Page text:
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Was the police headquarters of Kolkata really red?

30 December, 2021 17:02:12
Was the police headquarters of Kolkata really red?

Around two and a half centuries ago, one of the most picturesque streets of ‘Calcutta’ ran from the north-east corner of B. B. D. Bag to Bowbazar. Termed by the British as the ‘Best Street in Kolkata,’ it was styled like the streets of London. This road had a colonial name: ‘Avenue to the Eastward.’ Natives called it Great Bungalo Road. The road’s fame was also linked to the imposing residence of John Palmer, one of the richest merchant princes of Kolkata. Today, the same road is still well-known, for here stands Kolkata’s famous police headquarters, Lalbazar. Often compared to the Scotland Yard of England, Kolkata Police, always had the legacy of being one of the best police forces of India. Needless to say, the imposing building that houses their headquarters also has a rich historical past.

Interestingly, the origin of the name Lalbazar has different tales to it. Some believe, the reflection of the red bastions of the old Fort William on the water of the Great Tank or Laldighi gave the name ‘Lal or Red’ to Lalbazar. The colour ‘red’ comes up in another theory,that of the ‘Red Turban’ worn by police constables. However, this theory might not be true as constables started wearing such turbans much after the building was named Lalbazar. Natives called the area Lalbazar, as it was occupied and controlled by only Europeans.

We all know how Kolkata was born and how Job Charnock bought the villages of Sutanati, Kolikata and Govindapur from the Sabarna Roy Chowdhurys of Barisha. It is believed they had a Kachhari Bari or administrative house around present Lalbazar. During the annual festival of Holi, the Laldighi and its adjoining areas turned red due to extensive sprinkling of Kumkum and red abir(colours) by local Hindus. However, the Roychowdhurys were devotees of Goddess Kali and it is impossible they adopted the Vaishnava ritual of playing Holi.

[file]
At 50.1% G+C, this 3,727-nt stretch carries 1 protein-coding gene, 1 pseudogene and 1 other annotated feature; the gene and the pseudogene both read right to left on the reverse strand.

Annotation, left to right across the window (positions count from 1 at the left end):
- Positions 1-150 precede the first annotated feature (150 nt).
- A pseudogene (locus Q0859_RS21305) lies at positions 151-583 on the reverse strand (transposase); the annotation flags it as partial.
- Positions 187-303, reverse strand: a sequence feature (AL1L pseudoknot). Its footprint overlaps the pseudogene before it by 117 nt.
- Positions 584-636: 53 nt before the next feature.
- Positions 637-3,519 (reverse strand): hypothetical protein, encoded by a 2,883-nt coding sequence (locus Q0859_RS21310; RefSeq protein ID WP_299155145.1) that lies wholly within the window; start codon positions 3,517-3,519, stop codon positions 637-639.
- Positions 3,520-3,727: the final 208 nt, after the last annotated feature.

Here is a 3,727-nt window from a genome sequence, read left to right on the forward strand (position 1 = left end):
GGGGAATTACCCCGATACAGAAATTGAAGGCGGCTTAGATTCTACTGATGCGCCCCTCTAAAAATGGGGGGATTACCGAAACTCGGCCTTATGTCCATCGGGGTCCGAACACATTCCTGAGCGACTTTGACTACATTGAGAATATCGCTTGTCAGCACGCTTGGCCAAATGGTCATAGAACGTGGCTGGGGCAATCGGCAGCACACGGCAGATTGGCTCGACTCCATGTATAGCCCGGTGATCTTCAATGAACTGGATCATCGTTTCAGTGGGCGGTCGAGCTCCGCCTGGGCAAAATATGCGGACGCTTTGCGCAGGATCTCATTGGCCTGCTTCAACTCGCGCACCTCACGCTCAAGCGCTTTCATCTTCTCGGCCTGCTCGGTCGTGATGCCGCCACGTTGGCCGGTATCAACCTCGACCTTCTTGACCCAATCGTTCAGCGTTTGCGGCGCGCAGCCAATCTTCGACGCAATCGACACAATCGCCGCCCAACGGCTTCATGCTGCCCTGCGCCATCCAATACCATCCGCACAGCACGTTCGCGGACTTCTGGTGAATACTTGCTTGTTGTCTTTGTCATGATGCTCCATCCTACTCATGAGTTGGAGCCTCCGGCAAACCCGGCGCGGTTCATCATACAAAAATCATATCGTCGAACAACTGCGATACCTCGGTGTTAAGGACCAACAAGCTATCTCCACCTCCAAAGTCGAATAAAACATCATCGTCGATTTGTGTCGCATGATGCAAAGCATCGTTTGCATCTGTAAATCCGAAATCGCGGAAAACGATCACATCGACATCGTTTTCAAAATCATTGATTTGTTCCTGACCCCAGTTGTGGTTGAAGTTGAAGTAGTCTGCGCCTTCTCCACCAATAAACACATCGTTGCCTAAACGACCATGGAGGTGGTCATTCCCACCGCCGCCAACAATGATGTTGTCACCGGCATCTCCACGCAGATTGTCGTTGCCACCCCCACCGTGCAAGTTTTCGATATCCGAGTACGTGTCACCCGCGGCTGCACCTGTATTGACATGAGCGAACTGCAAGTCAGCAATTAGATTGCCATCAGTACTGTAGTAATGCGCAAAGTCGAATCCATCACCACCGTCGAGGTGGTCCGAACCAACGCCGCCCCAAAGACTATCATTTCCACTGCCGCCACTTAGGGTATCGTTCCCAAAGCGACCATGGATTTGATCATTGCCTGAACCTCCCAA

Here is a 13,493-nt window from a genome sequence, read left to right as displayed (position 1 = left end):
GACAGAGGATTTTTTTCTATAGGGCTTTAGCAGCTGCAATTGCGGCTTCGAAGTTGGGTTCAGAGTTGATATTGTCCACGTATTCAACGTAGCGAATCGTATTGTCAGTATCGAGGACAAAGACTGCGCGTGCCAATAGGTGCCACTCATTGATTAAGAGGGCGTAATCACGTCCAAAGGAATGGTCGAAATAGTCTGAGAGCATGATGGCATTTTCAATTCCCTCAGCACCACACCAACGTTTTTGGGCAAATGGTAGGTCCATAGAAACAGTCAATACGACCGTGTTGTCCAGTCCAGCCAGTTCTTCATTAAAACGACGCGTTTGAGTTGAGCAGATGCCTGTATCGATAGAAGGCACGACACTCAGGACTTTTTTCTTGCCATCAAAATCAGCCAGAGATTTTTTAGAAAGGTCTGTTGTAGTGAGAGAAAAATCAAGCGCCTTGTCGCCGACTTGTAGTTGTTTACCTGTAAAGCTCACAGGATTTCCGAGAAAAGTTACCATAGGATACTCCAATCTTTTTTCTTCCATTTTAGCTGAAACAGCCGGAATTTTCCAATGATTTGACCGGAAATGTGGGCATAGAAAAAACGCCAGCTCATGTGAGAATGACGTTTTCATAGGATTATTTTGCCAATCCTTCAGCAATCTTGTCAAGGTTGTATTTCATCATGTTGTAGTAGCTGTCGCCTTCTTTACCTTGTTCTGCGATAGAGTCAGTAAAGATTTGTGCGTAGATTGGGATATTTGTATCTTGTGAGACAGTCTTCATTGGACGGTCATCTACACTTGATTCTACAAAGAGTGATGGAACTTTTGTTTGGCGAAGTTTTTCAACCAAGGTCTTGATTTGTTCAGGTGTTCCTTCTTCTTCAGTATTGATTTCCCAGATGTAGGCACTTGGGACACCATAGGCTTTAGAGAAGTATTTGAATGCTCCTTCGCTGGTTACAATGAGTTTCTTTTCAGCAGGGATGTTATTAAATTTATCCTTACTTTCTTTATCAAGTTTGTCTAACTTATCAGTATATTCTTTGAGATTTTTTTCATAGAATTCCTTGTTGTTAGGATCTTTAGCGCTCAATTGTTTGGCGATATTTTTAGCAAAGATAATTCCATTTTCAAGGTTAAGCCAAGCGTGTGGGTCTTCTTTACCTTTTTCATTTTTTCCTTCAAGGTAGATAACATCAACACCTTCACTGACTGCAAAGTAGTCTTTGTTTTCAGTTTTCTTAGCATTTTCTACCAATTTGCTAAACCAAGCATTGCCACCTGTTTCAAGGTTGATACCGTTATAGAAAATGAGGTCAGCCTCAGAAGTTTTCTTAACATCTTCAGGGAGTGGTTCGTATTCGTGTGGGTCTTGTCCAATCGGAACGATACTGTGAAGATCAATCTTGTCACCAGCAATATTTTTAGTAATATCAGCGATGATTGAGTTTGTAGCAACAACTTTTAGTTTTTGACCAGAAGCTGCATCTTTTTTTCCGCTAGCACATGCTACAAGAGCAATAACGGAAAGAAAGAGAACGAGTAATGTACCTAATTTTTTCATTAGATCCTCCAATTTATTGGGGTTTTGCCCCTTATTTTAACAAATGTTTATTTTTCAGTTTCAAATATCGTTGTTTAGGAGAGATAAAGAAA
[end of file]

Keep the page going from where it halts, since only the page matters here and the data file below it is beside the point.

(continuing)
Reverend James Long, gives a hint of the association of the name with Mission Church (Lal Girja),made of red bricks, built in 1768 by John Zachariah Kiernander, the first Protestant missionary of Bengal. But long before this church came into existence, Lalbazarhas been mentioned in the plans and proceedings of the East India Company in 1745. John Zephaniah Holwell (Collector of Calcutta, 1751-1756) computed the areas under him. According to Holwell, Lalbazar, which was not a bazaar but a locality, covered an area of ten bighas and nine cottahs of land and hadaround 81 houses. Even in 1736, Holwell mentions Lalbazar as a ‘famous bazaar.’Just like in mid nineteenth century Bholanath Chunder mentioned Lalbazar as a bazaar set up by Lalmohan Bysack. 

In the last quarter of 18th-century the English crowd spent a lot of time in this locality.The famous Harmonic Tavern, one of the most imposing resort, was located right next to Lalbazar. The farewell party of Warren Hastings was arranged here. To soldiers and sailors this street was known as Flag Street because each grog-shop and boarding house was known by the flag that flew on them.

One must admit it is difficult to trace the etymology of Lalbazar, because ‘Lal’ definitely does not mean red. In old records it is written as ‘Loll,’ possibly a slang of ‘Loll Shrob’ (claret). But as Shakespeare said, ‘What’s in a Name?’ Lalbazar has remained and will remain as a witness to several historical events and tales of justice. Today it is synonymous to a grand red four storied structure facing south with thirteen arches, brick pointed with Porebunder columns, and will forever be remembered as the headquarters of Kolkata Police, located on 18, Lalbazar Street.

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